Analogue Wayback, Ep. 17

The shape of your stomach.

The 1970s into the early 1990s was an era of significant experimentation and development in analog and digital video effects and animation. This included computer video art projects, broadcast graphics, image manipulation, and more. Denver-based Computer Image Corporation was both a hardware developer and a production company. Hardware included an advanced video switcher and the Scanimate computer animation system. The video switchers were optimized for compositing and an integral part of the system; however, it was the Scanimate analog computer that is most remembered.

Computer Image developed several models of Scanimate, which were also sold to other production companies, including Image West in Los Angeles (an offshoot of CI) and Dolphin Productions in New York. Dave Sieg, Image West’s former chief engineer, has a detailed website dedicated to preserving the history of this technology.

I interviewed for a job at Dolphin in the mid-1980s and had a chance to tour the facility. This was a little past the company’s prime, but they still had a steady stream of high-end ad agency and music video clients. Some of Dolphin’s best-known work included elements for PBS’ Sesame Street and The Electric Company, the show open for Washington Week in Review (PBS), news opens for NBC, CBS, and ABC News, as well as numerous national commercials. One memorial Pepto Bismal campaign featured actors that step forward from a live action scene. As they do, their body turns a greenish monochrome color and the stomach expands and becomes distorted.

Dolphin was situated in a five-story brownstone near Central Park. It had formerly housed a law practice. Behind reception on the ground floor was the videotape room, cleverly named Image Storage and Retrieval. The second floor consisted of an insert stage plus offices. Editing/Scanimate suites were on the third and fourth floors. What had been the fifth-floor law library now held the master videotape reels instead of books. A stairwell connected the floors and provided the cable runs to connect the electronics between rooms.

Each edit suite housed several racks of Scanimate and switcher electronics, the editor’s console, and client seating. At the time of my interview and tour, Dolphin had no computer-assisted linear edit controllers, such as CMX (these were added later). Cueing and editing was handled via communication between the editor and the VTR operator on the ground floor. They used IVC-9000 VTRs, which were 2″ helical scan decks. These are considered to have provided the cleanest image over multiple generations of any analog VTR ever produced.

Each suite could use up to four decks and animation was created by layering elements over each other from one VTR to the next. The operator would go round-robin from deck to deck. Play decks A/B/C and record onto D. Next pass, play B/C/D and record onto A to add more. Now, play C/D/A and record onto B for more again, and so on – until maybe as many as 20 layers were composited in sophisticated builds. Whichever reel the last pass ended up on was then the final version from that session. Few other companies or broadcasters possessed compatible IVC VTRs. So 2″ quad copies of the finished commercial or video were made from the 2″ helical and that’s the master tape a client left with.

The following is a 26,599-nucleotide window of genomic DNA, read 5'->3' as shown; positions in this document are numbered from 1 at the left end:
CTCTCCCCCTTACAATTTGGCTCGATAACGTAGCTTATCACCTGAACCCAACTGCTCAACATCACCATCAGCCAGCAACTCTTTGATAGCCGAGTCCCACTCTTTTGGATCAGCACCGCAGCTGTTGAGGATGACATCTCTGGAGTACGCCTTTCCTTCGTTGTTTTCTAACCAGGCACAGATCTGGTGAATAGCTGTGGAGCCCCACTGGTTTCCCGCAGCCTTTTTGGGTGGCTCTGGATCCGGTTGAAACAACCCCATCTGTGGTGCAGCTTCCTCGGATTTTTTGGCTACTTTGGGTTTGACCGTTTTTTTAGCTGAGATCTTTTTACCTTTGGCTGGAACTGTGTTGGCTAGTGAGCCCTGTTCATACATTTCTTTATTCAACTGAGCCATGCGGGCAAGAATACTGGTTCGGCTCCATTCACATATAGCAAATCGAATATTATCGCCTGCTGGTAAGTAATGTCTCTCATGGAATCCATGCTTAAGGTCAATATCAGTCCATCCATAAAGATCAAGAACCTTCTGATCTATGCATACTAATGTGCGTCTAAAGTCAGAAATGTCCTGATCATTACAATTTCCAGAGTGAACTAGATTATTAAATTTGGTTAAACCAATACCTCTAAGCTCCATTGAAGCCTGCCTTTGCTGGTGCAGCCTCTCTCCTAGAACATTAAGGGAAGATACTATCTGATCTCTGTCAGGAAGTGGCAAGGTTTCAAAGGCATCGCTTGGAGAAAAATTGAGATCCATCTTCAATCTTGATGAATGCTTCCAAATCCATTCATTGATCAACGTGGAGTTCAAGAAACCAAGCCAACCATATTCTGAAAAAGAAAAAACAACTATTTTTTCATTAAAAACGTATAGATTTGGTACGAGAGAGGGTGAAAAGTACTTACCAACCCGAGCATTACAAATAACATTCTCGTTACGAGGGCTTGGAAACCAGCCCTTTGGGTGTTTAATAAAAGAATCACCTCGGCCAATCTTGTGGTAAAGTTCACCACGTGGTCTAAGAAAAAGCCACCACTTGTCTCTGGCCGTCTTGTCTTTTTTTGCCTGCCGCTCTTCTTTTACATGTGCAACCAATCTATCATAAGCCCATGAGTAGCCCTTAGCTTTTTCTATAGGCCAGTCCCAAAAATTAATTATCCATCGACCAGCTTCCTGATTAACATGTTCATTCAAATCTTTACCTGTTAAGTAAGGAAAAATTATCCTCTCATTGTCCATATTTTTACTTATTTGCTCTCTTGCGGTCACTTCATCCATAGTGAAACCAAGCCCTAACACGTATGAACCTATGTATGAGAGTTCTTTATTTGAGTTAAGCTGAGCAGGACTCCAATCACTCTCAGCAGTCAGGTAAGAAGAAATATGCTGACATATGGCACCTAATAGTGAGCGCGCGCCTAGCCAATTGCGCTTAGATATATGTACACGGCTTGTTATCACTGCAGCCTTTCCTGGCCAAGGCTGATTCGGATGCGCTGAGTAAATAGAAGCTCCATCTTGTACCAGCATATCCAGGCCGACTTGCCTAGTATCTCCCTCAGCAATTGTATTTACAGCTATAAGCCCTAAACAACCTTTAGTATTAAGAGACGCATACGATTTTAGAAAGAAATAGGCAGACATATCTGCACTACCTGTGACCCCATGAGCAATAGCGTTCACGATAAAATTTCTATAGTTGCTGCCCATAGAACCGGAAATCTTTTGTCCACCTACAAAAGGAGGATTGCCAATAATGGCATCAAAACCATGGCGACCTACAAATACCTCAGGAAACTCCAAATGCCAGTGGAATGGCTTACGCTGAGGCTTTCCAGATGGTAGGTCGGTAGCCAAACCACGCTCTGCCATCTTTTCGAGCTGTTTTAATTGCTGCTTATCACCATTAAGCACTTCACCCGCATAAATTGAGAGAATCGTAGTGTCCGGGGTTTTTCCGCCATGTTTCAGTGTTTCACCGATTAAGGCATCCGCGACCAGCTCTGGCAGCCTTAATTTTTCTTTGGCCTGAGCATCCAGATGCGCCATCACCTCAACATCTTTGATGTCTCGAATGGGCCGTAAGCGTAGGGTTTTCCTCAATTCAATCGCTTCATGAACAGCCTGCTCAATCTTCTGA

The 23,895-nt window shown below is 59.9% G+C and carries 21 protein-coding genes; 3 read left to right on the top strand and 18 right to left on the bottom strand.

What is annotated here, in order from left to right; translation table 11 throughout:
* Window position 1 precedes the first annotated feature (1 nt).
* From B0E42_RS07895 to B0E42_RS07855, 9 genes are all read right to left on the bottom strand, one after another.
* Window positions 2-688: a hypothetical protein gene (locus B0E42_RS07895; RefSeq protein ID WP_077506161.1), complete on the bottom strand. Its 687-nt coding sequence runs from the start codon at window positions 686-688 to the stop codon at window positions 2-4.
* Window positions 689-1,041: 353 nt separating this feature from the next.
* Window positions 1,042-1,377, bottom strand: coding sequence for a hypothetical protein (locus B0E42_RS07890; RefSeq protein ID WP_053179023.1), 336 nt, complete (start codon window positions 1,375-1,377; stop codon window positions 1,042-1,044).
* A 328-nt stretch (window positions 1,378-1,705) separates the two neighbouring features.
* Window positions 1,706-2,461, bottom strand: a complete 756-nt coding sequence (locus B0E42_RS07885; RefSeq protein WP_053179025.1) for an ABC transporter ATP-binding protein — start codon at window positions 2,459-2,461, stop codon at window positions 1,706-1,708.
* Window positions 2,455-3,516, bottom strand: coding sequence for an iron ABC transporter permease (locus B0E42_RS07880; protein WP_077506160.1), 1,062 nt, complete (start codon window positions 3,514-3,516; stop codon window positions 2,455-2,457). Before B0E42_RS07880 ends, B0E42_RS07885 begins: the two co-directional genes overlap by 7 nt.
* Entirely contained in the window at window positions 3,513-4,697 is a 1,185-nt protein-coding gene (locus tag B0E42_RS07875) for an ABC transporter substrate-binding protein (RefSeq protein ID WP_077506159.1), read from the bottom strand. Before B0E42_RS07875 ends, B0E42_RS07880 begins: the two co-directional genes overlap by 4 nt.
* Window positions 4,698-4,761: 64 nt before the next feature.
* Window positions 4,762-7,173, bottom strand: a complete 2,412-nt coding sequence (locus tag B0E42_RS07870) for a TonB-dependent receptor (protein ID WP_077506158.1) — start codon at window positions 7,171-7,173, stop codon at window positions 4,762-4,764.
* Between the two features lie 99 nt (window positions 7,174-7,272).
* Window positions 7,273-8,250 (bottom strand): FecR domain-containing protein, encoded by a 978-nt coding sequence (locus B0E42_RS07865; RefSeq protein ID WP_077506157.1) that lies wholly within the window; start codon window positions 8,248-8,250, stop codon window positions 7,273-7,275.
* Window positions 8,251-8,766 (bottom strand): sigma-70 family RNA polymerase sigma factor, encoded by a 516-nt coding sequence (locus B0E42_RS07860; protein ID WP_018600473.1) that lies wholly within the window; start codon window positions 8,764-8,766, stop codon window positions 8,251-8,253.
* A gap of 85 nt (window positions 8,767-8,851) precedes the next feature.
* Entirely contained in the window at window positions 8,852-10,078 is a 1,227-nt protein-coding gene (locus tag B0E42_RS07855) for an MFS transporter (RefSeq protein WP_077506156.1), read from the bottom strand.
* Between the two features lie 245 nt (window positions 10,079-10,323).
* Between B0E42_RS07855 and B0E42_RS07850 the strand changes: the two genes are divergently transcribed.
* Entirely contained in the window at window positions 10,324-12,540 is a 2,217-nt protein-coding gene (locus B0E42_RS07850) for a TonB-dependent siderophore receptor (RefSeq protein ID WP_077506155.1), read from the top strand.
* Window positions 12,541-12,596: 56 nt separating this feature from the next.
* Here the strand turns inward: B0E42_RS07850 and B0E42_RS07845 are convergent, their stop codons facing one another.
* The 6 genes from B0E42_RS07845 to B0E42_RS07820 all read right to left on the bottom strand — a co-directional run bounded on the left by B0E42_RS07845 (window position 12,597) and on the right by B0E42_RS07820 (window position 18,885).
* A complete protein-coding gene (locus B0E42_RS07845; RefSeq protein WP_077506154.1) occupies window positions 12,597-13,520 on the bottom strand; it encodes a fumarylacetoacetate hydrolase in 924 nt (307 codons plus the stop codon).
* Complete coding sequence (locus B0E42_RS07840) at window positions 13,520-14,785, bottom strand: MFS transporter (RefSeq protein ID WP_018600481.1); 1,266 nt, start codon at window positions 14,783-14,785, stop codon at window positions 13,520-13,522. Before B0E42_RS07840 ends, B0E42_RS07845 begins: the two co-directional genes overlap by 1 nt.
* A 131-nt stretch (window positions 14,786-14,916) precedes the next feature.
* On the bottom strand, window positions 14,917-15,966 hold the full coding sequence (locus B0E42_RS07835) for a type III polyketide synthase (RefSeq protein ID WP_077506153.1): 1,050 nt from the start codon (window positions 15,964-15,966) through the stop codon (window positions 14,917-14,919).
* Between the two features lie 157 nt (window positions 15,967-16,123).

This method of multi-pass layering is a technique that later took hold in other forms, such as the graphic design for TBS and CNN done by J. C. Burns and then more sophisticated motion layering by Charlex using the Abekas A-62. The concept is also the foundation for such recursive recording techniques as the preread edit function that Sony integrated into its D2 and Digital Betacam VTRs.

The path through Scanimate started with a high-resolution oscilloscope and companion camera. The camera signal was run through the electronics, which included analog controls and patching. Any image to be manipulated (transformed, moved, rotated, distorted, colorized) was sourced from tape, an insert stage camera, or a copy stand titling camera and displayed in monochrome on the oscilloscope screen. This image was re-photographed off of the oscilloscope screen by the high-resolution video camera and that signal sent into the rest of the Scanimate system.

Images were manipulated in two ways. First, the operator could use Scanimate to manipulate/distort the sweep of the oscilloscope itself, which would in turn cause the displayed image to distort. Once this distorted oscilloscope display was then picked up by the high-resolution camera, then the rest of Scanimate could be used to further alter that image through colorization and other techniques. Various keying and masking methods were used to add in each new element as layers were combined for the final composite.